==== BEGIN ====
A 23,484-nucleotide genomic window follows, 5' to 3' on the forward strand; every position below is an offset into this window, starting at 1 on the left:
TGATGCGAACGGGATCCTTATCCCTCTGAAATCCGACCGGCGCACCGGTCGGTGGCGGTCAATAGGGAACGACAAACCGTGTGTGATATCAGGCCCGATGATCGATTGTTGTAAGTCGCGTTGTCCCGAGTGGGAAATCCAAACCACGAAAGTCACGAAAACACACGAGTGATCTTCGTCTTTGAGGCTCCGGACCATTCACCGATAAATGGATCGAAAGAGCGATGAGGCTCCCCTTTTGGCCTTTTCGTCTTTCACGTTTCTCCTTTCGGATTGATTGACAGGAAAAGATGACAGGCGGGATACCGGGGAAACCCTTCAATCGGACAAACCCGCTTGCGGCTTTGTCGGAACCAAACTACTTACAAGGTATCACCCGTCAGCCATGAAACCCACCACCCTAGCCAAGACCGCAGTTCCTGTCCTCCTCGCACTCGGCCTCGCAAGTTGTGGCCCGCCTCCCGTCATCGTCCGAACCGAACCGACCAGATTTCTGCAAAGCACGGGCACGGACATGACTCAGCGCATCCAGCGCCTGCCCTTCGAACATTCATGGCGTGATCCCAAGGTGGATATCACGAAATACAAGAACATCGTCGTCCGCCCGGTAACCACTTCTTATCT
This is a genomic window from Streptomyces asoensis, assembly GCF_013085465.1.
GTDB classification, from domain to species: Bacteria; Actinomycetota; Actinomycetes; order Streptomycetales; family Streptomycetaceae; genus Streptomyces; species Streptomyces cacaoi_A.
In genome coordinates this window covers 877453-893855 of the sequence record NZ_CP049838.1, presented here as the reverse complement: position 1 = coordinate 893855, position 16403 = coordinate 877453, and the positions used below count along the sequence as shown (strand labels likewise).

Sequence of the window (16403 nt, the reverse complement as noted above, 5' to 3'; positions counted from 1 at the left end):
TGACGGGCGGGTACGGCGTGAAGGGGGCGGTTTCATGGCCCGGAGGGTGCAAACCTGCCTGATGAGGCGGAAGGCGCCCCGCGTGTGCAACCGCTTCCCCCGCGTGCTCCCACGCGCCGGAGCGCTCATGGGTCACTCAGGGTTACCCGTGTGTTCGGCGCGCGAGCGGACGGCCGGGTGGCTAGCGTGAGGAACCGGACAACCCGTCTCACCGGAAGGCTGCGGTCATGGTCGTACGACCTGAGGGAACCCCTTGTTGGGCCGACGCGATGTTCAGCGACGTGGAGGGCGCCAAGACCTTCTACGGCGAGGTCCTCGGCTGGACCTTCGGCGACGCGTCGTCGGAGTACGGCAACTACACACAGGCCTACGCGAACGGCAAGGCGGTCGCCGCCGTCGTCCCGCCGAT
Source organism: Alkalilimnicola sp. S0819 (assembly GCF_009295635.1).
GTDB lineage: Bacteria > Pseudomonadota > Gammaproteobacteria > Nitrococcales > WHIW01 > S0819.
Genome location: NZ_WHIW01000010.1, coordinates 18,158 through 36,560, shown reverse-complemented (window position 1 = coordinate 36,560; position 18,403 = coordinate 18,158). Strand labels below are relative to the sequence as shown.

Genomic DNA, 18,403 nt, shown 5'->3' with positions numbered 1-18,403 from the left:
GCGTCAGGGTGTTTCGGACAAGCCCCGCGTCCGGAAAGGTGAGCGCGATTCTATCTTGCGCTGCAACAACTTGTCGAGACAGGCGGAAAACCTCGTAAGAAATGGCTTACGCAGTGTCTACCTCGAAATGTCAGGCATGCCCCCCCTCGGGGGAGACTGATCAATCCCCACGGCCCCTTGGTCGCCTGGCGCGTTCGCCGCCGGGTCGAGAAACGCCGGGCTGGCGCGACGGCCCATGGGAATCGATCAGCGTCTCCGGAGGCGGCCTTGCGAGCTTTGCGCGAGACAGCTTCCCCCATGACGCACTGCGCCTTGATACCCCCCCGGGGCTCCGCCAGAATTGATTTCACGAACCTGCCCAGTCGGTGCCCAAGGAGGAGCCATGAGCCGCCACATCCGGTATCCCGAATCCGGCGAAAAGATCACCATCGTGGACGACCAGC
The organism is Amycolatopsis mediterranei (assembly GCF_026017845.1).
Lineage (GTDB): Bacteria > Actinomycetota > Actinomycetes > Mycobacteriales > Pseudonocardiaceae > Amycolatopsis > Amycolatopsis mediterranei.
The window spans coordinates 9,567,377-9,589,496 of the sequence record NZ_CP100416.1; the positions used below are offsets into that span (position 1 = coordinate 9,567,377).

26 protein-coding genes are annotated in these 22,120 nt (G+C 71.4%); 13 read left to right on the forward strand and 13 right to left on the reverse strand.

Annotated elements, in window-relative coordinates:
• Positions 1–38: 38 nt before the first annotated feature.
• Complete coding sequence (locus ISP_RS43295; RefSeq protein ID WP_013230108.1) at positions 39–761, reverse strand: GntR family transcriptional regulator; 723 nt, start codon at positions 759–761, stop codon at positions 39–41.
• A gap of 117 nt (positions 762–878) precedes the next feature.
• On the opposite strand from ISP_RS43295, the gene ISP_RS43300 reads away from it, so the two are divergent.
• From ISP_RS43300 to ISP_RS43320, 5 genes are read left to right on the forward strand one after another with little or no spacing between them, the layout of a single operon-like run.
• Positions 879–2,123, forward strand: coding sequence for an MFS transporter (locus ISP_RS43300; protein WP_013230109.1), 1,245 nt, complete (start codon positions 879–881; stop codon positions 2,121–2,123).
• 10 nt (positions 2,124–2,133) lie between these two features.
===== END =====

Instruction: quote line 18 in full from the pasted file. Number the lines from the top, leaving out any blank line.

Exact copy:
• Positions 1–38: 38 nt before the first annotated feature.